When the bag begins to float, let it go. Watch the balloon as it rises. If the balloon tips over soon, it is not balanced. This can be eliminated by adjusting the position of the paper clips.
When cooled, the balloon will descend.
If there are any air currents in the location, the balloon will "travel" with the air currents.
Students should observe the flight characteristics of the balloon during its short flight.

Note to Teacher: An additional heat source may be needed. The following procedure should be accomplished by the Teacher only. Use an open flame from a propane torch or Bunsen burner to heat the air inside the envelope. EXTREME CAUTION must be taken to ensure that the plastic bag does not contact the open flame. Hold the flame under the bag , at least 12 inches below the edge of the envelope. Use an open flame from a camp stove or sterno stove as a heat source. Use caution. Place the stove on the floor and hold the bag over the rising heat. Do not lower the bag any lower than 12 inches above the open flame. Assign a "safety officer" to have a fire extinguisher at the ready during the experiment. Also, it is best to do this outside away from buildings.

Note: You may want to have a student videotape the flight of each balloon for study later or for presentation purposes.

Action Plan
Have an aeronaut come in to talk to the students about what is actually required to fly a balloon. They can also talk about preparations they have to go through and what factors affect flight.

Have an aeronaut inflate a balloon and give the students a ride.

Attend a balloon festival and have the students talk to various pilots about the craft and their experiences.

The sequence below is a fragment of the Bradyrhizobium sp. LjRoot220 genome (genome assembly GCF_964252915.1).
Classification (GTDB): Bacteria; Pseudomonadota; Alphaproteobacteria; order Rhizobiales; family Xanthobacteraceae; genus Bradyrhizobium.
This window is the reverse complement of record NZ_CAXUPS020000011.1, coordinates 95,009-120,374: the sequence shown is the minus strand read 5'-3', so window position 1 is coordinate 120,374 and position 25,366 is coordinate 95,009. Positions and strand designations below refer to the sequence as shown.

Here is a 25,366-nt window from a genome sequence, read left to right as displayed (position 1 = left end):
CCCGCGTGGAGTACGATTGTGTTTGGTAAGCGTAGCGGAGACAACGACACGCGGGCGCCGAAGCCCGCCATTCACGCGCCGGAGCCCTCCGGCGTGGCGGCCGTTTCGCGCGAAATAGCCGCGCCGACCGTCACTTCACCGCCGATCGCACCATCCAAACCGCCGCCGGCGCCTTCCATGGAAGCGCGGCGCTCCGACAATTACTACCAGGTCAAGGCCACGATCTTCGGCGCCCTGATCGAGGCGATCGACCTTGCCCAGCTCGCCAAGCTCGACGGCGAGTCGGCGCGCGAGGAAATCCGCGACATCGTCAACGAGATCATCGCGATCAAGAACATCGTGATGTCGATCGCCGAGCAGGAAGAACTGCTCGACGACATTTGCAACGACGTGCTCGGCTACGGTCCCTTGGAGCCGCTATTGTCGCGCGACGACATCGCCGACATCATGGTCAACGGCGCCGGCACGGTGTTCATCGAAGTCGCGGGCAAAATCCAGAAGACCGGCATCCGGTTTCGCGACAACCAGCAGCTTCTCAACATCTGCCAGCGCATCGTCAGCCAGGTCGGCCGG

Math: Have students calculate net lift of their balloon and compare their findings.

Science: Have students research, design and build a gore panel hot air balloon.

Science and Math: Review the principles of density, buoyancy and expanding molecules and perform the following experiment:

Use one large, clear beaker and pour in water to approximately 1/3 the beaker depth. Add to the container three liquids of different density. Show students that the three fluids will not mix, even when stirred and that they will layer in the container according to density.

Density can be compared to weight. Notice that the less dense (lighter) liquid will float above the denser (heavier) liquid. To prove that the material will float according to density, weigh each bottle and note the weight of the same amount of liquid. Which is heavier?

When a fluid is heated, the molecules begin to travel at a faster rate, occupying more space, hence becoming less dense. You can prove that the molecules in a heated fluid travel faster by the following experiment:

Place cold water in a clear beaker. Drop several drops of food coloring into the container. Note how slow the color spreads in the cold water. With another beaker placed on a hot plate, heat clear water until it almost boils (if it boils let it cool enough so that it is not bubbling). Place food coloring into the heated water. Notice how fast the color spreads throughout the beaker! What caused the color to spread so rapidly?
Explain that air and water react in the same way when heated because they are both fluids. When air is heated the molecules travel around rapidly, causing fewer molecules to occupy the same space. If there are fewer molecules in the space, the density will be less and this is what causes a hot-air balloon to rise.

Social Studies: Have the students research various areas of the world that played an important role in the development of hot-air balloons.

Master Teacher: John Schott